The mathematical models of economic theory have always sacrificed a bit of on-the-ground accuracy for what has been assumed to be a larger measure of insight. Work on how local labor markets respond to shocks like mass layoff events and recessions is a case in point. While the near-term pain of these shocks has raised more and more questions, the conventional wisdom of a relatively benign “adjustment” period over the medium-term has largely survived. The general consensus: Workers and local economies will adjust. Dislocated workers will leave distressed regions and move to healthier ones. Jobless rates will revert to the mean.
Yet it now appears this consensus view of dislocation and recovery is breaking down.
In the last six months a burst of new empirical work—much of it focused on the region-by-region aftermath of the Great Recession—is shredding key aspects of the standard view and suggesting a much tougher path to adjustment for people and places.
Overall, the new research—notwithstanding general “equilibrium theory” and the notion of the business cycle—shows that the reality of adjustment is far from automatic, far from quick:
- In much-discussed new research on the local impacts of trade touched on the other day by my colleagues Joe Parilla and Amy Liu, David Autor, David Dorn, and Gordon Hanson focus on the “stunningly slow” adjustment of exposed local labor markets to the “China shock” and argue that the story challenges “much of the received empirical wisdom about how labor markets adjust to trade shocks.” Autor and his colleagues do not see much evidence at all of a frictionless labor market in which the rapid mobility of workers across firms, industries, and regions guarantees rapid adjustment to new realities. Instead they see a series of slow-moving crises in particular metro areas. “Switching costs” and other frictions inhibit workers’ ability to shift quickly to new, less-threatened firms or industries. Many workers never recoup lost earnings and depend more on transfer payments. Little offsetting growth is detected in industries not exposed to the shock. Autor and his co-authors—who support trade—call for a “more convincing” assessment of the benefits and adjustment challenges of trade shocks.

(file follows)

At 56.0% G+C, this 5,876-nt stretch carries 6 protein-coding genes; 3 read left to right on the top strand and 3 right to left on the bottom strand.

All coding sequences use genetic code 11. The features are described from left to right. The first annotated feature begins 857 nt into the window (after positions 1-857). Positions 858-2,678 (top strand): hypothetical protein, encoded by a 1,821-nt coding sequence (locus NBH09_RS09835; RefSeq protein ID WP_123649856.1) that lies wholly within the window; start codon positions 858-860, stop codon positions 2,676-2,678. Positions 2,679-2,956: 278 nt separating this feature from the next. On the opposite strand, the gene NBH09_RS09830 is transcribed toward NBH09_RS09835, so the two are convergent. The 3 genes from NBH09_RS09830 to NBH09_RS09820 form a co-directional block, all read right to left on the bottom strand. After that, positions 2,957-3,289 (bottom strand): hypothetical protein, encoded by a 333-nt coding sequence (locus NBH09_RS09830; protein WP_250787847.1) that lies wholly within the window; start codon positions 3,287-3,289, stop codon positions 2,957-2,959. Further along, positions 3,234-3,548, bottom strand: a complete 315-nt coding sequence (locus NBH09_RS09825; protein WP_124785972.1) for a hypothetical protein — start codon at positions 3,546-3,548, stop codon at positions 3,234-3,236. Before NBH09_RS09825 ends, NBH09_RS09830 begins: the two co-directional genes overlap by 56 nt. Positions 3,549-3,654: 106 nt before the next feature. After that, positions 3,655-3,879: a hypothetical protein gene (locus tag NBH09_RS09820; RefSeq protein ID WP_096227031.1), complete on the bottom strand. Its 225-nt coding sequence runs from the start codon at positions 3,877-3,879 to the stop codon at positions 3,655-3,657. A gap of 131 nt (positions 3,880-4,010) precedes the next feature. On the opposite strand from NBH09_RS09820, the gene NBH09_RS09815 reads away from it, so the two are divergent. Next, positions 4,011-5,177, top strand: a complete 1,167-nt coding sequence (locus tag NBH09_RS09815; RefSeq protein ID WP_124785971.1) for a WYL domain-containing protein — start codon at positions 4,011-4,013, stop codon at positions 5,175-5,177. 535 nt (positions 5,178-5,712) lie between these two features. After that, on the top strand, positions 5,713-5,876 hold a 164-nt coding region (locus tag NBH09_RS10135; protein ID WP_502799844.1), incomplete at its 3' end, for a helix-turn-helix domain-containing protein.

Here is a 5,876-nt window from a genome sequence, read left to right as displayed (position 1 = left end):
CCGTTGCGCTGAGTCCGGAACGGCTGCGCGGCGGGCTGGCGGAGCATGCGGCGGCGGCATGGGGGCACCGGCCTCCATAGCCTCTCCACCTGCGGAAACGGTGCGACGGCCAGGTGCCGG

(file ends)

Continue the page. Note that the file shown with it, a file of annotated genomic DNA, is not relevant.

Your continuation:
- Turning to migration, another form of adjustment, Andrew Foote, Michael Grosz, and Ann Huff Stevens recently confirmed that whereas worker out-migration has typically been a major part of labor market adjustment things did not work that way during the Great Recession. Few people moved away from the scene of mass layoff events, perhaps because the housing crisis impeded mobility. Far more frequent was non-adjustment: settling into non-participation in the labor force, which explained 67 percent of the net labor force change prompted by the mass layoff events.
- And finally, Danny Yagan reported last month that whole regions are struggling to adjust in the wake of the recession. Even factoring in out-migration, employment remains depressed in severely affected metro areas even nine years later. In fact, adjustment is occurring so slowly that at the current pace of normalization, employment rates across the United States won’t return to normal levels until the 2020s, “amounting to more than a relative `lost decade’ of depressed employment for half the country.” Part of the problem: Displaced workers, as per Foote and colleagues, haven’t been moving.
As to the upshot of this work, it’s increasingly clear that policymakers need to be thinking much more urgently about how to provide for and accelerate adjustment for the victims of economic shocks.
Some of that thought should go into strengthening the nation’s ineffectual Trade Adjustment Assistance program. Grossly underfunded, the program provides only puny financial and transitional support to workers who have been displaced by foreign competition. And while assistance with retraining would seem essential, not many of those who lose jobs because of trade actually receive training through the program.
Yet the problem is much broader than that. Given the growing variety of labor market stresses, ranging from recessions to automation, the nation needs broader safety net and transition programs—a point that was made well in January by the Council on Foreign Relations in a report entitled, “No Helping Hand: Federal Worker-Retraining Policy.” The Affordable Care Act, with its insurance subsidies for those who have lost jobs, is a start, but the nation, states, and regions need to do more to retrain displaced or vulnerable workers for jobs in expanding industries. Likewise, the limited wage-insurance program in TAA needs expansion into an omnibus national program through which the government would help workers maintain their wage level while they train for and start new jobs. And maybe the limited reimbursements for moving costs in the TAA should be expanded into a more robust provision of aid to help displaced workers move to cities or states where jobs are more plentiful.
In this respect, recent calls for a basic income—while not yet part of the thinkable consensus—certainly reflect broader concerns about adjustment in all of its forms as the pace and scale of disruptions grow.
In any event, it’s time to get real about the grittiness of adjustment. Adjustment happens, but it’s a far more painful process than the models and textbooks have imagined. Policy, and the economists, should take it seriously.